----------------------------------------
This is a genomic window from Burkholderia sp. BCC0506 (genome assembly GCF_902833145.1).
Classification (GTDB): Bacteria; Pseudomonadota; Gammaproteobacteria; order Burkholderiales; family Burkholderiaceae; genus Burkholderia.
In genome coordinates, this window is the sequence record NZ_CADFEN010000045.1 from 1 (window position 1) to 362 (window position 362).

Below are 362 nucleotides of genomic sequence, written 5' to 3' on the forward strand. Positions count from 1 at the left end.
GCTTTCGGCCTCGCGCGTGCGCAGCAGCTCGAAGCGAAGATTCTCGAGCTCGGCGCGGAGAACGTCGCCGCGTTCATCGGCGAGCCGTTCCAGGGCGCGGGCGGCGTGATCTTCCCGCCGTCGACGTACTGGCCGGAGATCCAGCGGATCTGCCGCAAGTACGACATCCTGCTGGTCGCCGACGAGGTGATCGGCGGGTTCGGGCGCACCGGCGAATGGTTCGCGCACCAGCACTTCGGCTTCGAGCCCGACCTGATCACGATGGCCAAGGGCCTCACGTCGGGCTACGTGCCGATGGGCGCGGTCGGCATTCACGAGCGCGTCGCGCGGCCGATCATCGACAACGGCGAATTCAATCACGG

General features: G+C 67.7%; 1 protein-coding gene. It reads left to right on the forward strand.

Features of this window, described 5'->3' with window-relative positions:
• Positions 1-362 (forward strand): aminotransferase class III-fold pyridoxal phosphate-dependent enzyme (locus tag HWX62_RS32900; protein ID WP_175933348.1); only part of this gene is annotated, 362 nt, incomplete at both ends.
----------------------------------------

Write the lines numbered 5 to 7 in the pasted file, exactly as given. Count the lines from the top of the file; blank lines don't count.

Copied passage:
GCTTTCGGCCTCGCGCGTGCGCAGCAGCTCGAAGCGAAGATTCTCGAGCTCGGCGCGGAGAACGTCGCCGCGTTCATCGGCGAGCCGTTCCAGGGCGCGGGCGGCGTGATCTTCCCGCCGTCGACGTACTGGCCGGAGATCCAGCGGATCTGCCGCAAGTACGACATCCTGCTGGTCGCCGACGAGGTGATCGGCGGGTTCGGGCGCACCGGCGAATGGTTCGCGCACCAGCACTTCGGCTTCGAGCCCGACCTGATCACGATGGCCAAGGGCCTCACGTCGGGCTACGTGCCGATGGGCGCGGTCGGCATTCACGAGCGCGTCGCGCGGCCGATCATCGACAACGGCGAATTCAATCACGG

General features: G+C 67.7%; 1 protein-coding gene. It reads left to right on the forward strand.

Features of this window, described 5'->3' with window-relative positions: